#### 1. Introduction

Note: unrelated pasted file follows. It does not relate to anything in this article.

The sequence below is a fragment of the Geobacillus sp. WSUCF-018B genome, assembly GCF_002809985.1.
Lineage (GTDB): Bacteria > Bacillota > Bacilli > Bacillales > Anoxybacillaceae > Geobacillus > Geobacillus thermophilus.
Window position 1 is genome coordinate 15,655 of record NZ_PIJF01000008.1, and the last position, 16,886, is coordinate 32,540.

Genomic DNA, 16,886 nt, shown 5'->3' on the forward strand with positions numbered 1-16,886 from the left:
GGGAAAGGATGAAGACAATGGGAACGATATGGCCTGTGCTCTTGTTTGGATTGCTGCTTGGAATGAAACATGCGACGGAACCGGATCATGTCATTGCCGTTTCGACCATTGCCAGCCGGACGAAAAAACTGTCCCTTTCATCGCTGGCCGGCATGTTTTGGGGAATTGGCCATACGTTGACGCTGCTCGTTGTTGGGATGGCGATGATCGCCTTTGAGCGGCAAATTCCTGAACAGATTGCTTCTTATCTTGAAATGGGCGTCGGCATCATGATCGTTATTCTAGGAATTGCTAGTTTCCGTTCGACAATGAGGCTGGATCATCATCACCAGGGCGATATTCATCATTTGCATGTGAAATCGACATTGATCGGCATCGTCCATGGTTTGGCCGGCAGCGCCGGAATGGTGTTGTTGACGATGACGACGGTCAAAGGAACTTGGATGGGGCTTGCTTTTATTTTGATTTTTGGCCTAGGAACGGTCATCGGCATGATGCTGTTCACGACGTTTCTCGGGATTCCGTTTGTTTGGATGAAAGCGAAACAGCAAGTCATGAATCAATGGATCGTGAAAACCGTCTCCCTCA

With the deep application of the Internet, network security plays a more and more important role in recent years. Among the security events, the consequences of large-scale network attacks (such as worm attacks and DOS attacks) are especially serious. Meanwhile, the characteristics of worm attacks are wide infection scale, fast spread speed, and serious harm. Consequently, many experts focus on the spread of Internet worms. Some traditional epidemic models of infectious diseases were used to describe the propagation of Internet worms [1] when the Red Code worms broke out. In order to study the spread of malware among mobile phones, the SIS model [2] is proposed by some researchers. Qing and Wen introduced the Kermack-McKendrick model, which is also called SIR model [3]. Then many mathematical models [4–9] inspired by the SIR model have been employed to constrain the propagation of Internet worms. Some research achievements [10–12] showed that the spread dynamic system of malware would be unstable and bifurcation and chaos would appear. Considering the fact that the intrusion detection system (IDS) may lead to time delay, Yao et al. [13–15] obtained the threshold of time delay when Hopf bifurcation occurred. Pulse quarantine strategy [16] also has been taken to constrain the propagation of worms in network. Due to the effect of different topologies, some experts presented different models [9, 17] to analyse the results.